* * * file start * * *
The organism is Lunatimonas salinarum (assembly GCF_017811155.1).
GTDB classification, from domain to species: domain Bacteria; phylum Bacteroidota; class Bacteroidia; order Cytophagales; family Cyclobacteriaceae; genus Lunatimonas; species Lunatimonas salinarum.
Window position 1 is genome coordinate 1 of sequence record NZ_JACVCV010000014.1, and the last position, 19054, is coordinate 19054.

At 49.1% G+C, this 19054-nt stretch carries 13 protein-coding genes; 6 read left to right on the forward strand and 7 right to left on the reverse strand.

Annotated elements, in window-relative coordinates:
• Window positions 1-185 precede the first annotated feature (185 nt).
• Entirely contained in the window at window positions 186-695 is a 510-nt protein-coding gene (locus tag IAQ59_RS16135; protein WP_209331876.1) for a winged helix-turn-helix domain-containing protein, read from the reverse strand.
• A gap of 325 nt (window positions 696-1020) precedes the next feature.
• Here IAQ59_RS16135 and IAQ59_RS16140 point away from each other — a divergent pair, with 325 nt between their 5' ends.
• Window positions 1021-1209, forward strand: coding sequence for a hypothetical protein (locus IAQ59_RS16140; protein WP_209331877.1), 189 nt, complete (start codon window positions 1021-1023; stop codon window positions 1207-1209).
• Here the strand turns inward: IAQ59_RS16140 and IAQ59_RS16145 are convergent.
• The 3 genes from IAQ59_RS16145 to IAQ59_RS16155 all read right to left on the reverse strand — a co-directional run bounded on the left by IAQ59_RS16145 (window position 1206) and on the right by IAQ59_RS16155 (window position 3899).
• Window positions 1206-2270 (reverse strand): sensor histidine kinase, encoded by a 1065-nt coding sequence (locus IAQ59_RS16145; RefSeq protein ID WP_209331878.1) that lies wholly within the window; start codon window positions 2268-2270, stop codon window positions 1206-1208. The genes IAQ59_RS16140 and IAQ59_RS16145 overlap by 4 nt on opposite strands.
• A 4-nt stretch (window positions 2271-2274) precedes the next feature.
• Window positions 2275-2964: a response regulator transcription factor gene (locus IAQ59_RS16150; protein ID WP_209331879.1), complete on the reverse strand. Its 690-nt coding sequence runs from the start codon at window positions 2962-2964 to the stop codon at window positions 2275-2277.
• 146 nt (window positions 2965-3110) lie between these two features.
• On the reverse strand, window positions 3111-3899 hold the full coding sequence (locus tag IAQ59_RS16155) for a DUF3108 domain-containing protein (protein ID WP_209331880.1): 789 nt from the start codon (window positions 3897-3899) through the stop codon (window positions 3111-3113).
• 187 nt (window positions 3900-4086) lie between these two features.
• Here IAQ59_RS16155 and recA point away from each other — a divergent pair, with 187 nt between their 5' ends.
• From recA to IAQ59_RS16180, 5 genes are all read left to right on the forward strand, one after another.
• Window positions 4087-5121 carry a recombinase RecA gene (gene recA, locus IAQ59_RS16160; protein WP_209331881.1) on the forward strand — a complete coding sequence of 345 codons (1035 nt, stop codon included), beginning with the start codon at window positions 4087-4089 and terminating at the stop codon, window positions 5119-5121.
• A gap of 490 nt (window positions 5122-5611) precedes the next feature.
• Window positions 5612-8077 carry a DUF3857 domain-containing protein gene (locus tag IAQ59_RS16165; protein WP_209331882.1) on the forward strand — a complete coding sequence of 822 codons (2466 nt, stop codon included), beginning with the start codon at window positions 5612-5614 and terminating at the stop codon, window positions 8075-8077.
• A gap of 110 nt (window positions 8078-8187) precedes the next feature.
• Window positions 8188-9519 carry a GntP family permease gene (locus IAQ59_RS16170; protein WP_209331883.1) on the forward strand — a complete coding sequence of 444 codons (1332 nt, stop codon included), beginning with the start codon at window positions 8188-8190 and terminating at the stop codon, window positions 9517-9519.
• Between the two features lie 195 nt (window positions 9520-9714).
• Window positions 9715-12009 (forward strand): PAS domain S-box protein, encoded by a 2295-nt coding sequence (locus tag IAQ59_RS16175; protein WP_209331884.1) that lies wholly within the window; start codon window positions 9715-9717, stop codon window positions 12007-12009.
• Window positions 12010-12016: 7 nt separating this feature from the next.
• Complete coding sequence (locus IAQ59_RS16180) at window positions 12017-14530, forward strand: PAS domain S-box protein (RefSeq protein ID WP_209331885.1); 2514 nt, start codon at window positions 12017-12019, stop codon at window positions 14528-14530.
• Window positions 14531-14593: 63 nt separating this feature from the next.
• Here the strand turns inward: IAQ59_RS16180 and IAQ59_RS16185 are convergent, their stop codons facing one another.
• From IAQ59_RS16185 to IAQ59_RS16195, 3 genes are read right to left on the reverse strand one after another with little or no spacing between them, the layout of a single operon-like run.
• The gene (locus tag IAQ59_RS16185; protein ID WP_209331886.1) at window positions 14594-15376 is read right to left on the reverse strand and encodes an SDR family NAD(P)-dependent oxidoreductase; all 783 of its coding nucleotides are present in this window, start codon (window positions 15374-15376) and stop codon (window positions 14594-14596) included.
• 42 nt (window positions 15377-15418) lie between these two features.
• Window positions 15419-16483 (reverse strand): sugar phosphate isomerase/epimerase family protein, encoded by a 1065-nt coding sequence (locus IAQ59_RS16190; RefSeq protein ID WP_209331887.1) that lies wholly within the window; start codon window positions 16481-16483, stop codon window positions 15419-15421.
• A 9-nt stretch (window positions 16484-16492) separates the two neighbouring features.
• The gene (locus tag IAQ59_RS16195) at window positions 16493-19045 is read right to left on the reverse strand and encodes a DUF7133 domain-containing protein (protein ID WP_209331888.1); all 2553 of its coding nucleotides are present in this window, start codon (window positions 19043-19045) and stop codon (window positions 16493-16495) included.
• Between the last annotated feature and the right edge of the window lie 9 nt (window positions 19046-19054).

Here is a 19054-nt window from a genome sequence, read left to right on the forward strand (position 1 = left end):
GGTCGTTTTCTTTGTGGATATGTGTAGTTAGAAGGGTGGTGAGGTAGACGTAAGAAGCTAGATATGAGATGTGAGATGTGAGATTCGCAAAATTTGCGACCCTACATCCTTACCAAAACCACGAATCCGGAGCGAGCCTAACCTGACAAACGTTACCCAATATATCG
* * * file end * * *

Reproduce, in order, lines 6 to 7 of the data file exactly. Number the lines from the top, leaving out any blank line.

• Window positions 1-185 precede the first annotated feature (185 nt).
• Entirely contained in the window at window positions 186-695 is a 510-nt protein-coding gene (locus tag IAQ59_RS16135; protein WP_209331876.1) for a winged helix-turn-helix domain-containing protein, read from the reverse strand.